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Comment Re:I'm one-handed... (Score 1) 240

I actually am due to a birth defect. Left hand is fine, right is missing at the wrist but has a partial digit.

I learned to type in the mid-80's (Apple II at home) and wound up taking a typing class in high school for some reason. I was averaging 90 wpm with high accuracy, left hand stationed at the home keys, right all over the place to make up for the missing fingers. My poor typing instructor had no idea of what to do except give me an A...

As for split keyboards, they break my rhythm. My left hand occasionally extends to the first column of the right side to pick up extra keys if my right hand has moved to over to the edge of the keyboard.

Comment Another downsizer... (Score 1) 287

Where I once had a rotation of 1 or 2u racks, I now have a couple of i7 Mac Minis (with several external dual drive LaCie's in mirrored mode) running VMWare.

As I traded my consulting gig for straight employment a few years ago, I'm housing far less data, too... Nas4Free for files/media, VPN for when I'm at work (which is funny, because as soon as I'm home I VPN into work...), MySQL, GLPi and Calibre.

Other than that, I've got my workstation (probably my last custom build....) in my home office, a couple of Pi's running XBMC and my ever present MacBook Air.

Comment Re:surprisingly useful. Never booted to Linux (Score 1) 68

Depends on the framework... we use Brainhoney which integrates pretty well with Google Docs; which is fortunate for us as we're rolling out a pretty extensive 1:1 Chromebook initiative this year.

Don't take that as a rebuttal to your point, though -- we lucked out, truth be told. It's not as if we planned that to begin with, it was merely a happy coincidence.

As a result, we're modeling our blended learning programs around the idea of the Chromebook/Google Drive as a tool to collect and prepare content and our labs as a place to create the final presentation: Content is prepared on the go and assembled (if need be) in a lab. Of course, the side effect to all this is transitioning to a Google district (zero to ~50k accounts over the last week) and the sanity of that is up for debate.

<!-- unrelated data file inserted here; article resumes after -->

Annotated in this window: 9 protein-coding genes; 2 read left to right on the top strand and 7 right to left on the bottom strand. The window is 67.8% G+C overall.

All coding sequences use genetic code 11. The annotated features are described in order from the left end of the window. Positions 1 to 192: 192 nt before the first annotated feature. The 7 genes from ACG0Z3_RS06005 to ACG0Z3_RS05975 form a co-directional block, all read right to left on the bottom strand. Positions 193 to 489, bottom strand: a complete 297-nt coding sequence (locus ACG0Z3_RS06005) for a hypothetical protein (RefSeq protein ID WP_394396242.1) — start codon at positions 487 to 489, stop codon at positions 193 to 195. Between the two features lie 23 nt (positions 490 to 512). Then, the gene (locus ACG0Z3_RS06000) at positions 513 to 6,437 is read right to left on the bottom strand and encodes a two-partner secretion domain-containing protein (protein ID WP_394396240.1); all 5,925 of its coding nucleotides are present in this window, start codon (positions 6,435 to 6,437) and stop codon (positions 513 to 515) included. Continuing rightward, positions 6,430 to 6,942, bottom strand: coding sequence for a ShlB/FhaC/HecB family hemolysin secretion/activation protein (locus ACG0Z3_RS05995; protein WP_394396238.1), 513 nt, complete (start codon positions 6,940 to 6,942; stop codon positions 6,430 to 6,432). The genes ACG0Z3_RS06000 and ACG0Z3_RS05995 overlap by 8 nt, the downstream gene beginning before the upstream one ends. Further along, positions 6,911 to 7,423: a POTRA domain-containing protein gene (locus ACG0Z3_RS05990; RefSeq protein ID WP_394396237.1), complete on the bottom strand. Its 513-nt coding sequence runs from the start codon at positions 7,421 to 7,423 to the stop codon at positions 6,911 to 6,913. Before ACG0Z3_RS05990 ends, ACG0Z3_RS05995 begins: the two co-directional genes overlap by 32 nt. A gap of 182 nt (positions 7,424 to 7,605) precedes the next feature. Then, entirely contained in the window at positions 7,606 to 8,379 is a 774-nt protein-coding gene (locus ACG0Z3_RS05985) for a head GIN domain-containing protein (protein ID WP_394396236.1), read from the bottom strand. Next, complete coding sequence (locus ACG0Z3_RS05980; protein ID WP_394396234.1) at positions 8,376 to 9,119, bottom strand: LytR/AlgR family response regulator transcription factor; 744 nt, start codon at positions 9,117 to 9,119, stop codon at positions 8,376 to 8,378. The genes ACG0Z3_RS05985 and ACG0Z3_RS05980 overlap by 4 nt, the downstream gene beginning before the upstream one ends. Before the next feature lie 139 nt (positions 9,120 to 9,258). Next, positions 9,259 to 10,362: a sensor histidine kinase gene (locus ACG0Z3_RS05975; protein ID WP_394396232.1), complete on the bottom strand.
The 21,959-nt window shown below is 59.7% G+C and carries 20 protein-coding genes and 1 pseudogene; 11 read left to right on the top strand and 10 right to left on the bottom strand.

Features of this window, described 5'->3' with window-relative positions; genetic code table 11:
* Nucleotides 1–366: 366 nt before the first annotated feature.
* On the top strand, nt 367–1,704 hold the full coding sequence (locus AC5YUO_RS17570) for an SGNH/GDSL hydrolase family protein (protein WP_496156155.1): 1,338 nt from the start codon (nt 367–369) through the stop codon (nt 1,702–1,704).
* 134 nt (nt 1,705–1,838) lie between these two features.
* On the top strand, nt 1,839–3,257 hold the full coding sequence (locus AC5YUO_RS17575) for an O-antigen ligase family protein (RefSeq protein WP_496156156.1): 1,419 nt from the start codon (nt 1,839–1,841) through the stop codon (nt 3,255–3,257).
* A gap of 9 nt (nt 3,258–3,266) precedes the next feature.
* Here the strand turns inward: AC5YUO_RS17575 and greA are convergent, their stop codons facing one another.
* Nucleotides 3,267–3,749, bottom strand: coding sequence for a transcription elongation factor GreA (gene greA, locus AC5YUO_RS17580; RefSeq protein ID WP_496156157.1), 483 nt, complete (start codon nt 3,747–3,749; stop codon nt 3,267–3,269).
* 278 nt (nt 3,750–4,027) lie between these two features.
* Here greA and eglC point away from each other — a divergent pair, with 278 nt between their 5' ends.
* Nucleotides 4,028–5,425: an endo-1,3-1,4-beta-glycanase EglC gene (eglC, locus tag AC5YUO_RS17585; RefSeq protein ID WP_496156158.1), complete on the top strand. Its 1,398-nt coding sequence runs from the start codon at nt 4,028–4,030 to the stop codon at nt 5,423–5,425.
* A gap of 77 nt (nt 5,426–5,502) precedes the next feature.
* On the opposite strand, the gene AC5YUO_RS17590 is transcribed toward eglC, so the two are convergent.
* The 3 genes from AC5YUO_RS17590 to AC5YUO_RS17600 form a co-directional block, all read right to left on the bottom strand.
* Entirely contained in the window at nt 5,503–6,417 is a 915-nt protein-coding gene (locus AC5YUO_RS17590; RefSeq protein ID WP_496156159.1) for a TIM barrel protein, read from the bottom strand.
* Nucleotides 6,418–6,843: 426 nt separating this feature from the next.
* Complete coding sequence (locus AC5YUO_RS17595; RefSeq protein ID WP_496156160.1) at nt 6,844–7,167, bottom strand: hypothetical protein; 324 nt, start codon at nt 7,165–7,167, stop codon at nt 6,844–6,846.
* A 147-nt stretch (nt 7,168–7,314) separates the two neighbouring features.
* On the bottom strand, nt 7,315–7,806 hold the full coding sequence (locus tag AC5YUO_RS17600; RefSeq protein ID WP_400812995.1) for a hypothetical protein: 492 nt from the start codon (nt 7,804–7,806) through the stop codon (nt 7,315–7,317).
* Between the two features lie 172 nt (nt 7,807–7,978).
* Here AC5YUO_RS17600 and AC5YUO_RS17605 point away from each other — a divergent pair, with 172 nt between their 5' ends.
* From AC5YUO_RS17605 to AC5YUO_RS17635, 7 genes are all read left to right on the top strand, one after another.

It's also meant a myriad of third party solutions to be brought in... Gaggle (email and document discovery), Hapara (teacher dashboard), integration with our SIS, synchronizing AD with Google for accounts and passwords... all so we can transition from cheap laptops/netbooks to cheaper Chromebooks.

Sorry, rambling. Early morning coffee... I now live, breathe and eat Google. Quite a change from the last few years of iPads (and, in certain ways, welcome -- at least there are real tools available for management!).

Best of luck to your daughter. Stay involved; the whole on online learning game is a new one.

Comment Re:I'll believe it when I see it (Score 1) 252

No, you don't.

I've created thousands of iTunes accounts and I just bashed out 70 Monday morning (I'm an Apple sysadmin with over 4 thousand iPads in a large school district, no underlings, minions or temps at my disposal. How I wish Apple would allow for a simple .csv import to create accounts...).

You don't even need to specify a "free" account as it now defaults that way -- as long as you begin the process by "buying" a free app. All you need is an email address to receive the verification email.

My workflow starts with iBooks. It's free, so the follow up "payment options" is defaulted to "None" when building the account itself.

Comment Re:Damn (Score 1) 198

Ben Croshaw (aka Yahtzee of Zero Punctuation) also does an admirable job; to the point of questioning how video games can achieve the status of art when so many AAA producers refuse to break away from bad television cliches.

Back on topic, never having known the man (Roger Ebert, that is), I'm still saddened by his passing. He was a standard in his field -- and always appeared to approach his task with professionalism and genuine integrity. Regardless of whether I agreed or disagreed with his final view, I managed to respect him for his efforts.

Comment Re:LinuxPPC -- Scientific Linux (Score 1) 867

Yup, YDL first, too. Kept it going until my old Yikes G4 bit the dust.

Got the buzz and went Redhat on x86 from there for a bit, then Debian, played with Gentoo during my Debian days and then realized my Debian days would probably never end.

So far, they haven't.

In space, no one can hear you fart.